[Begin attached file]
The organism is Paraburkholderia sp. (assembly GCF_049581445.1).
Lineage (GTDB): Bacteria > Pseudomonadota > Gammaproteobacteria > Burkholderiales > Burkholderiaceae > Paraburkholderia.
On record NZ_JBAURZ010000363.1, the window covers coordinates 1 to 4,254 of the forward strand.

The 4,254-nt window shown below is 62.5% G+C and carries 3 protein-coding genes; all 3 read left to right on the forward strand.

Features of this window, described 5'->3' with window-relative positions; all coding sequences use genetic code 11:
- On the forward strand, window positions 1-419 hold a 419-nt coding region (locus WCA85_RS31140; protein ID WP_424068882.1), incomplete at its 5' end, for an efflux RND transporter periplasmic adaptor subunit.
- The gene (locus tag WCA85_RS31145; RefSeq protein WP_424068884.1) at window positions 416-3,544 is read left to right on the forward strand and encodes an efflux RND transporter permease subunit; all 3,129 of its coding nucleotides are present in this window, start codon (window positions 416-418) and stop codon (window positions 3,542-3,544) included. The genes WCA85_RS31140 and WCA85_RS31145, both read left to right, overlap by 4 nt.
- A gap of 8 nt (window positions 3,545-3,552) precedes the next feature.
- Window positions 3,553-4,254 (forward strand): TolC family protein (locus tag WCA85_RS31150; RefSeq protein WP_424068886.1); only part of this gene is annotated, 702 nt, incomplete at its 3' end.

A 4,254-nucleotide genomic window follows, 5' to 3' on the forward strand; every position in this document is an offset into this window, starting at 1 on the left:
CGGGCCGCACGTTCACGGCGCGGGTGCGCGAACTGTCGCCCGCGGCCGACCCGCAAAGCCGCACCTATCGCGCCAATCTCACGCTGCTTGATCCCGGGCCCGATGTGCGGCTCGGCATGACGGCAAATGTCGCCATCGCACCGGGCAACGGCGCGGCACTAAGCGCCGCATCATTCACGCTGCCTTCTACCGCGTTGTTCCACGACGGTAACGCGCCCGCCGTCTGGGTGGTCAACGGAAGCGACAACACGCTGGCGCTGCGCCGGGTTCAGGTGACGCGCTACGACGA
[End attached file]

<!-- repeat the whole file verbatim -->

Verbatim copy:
The organism is Paraburkholderia sp. (assembly GCF_049581445.1).
Lineage (GTDB): Bacteria > Pseudomonadota > Gammaproteobacteria > Burkholderiales > Burkholderiaceae > Paraburkholderia.
On record NZ_JBAURZ010000363.1, the window covers coordinates 1 to 4,254 of the forward strand.

The 4,254-nt window shown below is 62.5% G+C and carries 3 protein-coding genes; all 3 read left to right on the forward strand.

Features of this window, described 5'->3' with window-relative positions; all coding sequences use genetic code 11:
- On the forward strand, window positions 1-419 hold a 419-nt coding region (locus WCA85_RS31140; protein ID WP_424068882.1), incomplete at its 5' end, for an efflux RND transporter periplasmic adaptor subunit.
- The gene (locus tag WCA85_RS31145; RefSeq protein WP_424068884.1) at window positions 416-3,544 is read left to right on the forward strand and encodes an efflux RND transporter permease subunit; all 3,129 of its coding nucleotides are present in this window, start codon (window positions 416-418) and stop codon (window positions 3,542-3,544) included. The genes WCA85_RS31140 and WCA85_RS31145, both read left to right, overlap by 4 nt.
- A gap of 8 nt (window positions 3,545-3,552) precedes the next feature.
- Window positions 3,553-4,254 (forward strand): TolC family protein (locus tag WCA85_RS31150; RefSeq protein WP_424068886.1); only part of this gene is annotated, 702 nt, incomplete at its 3' end.

A 4,254-nucleotide genomic window follows, 5' to 3' on the forward strand; every position in this document is an offset into this window, starting at 1 on the left:
CGGGCCGCACGTTCACGGCGCGGGTGCGCGAACTGTCGCCCGCGGCCGACCCGCAAAGCCGCACCTATCGCGCCAATCTCACGCTGCTTGATCCCGGGCCCGATGTGCGGCTCGGCATGACGGCAAATGTCGCCATCGCACCGGGCAACGGCGCGGCACTAAGCGCCGCATCATTCACGCTGCCTTCTACCGCGTTGTTCCACGACGGTAACGCGCCCGCCGTCTGGGTGGTCAACGGAAGCGACAACACGCTGGCGCTGCGCCGGGTTCAGGTGACGCGCTACGACGA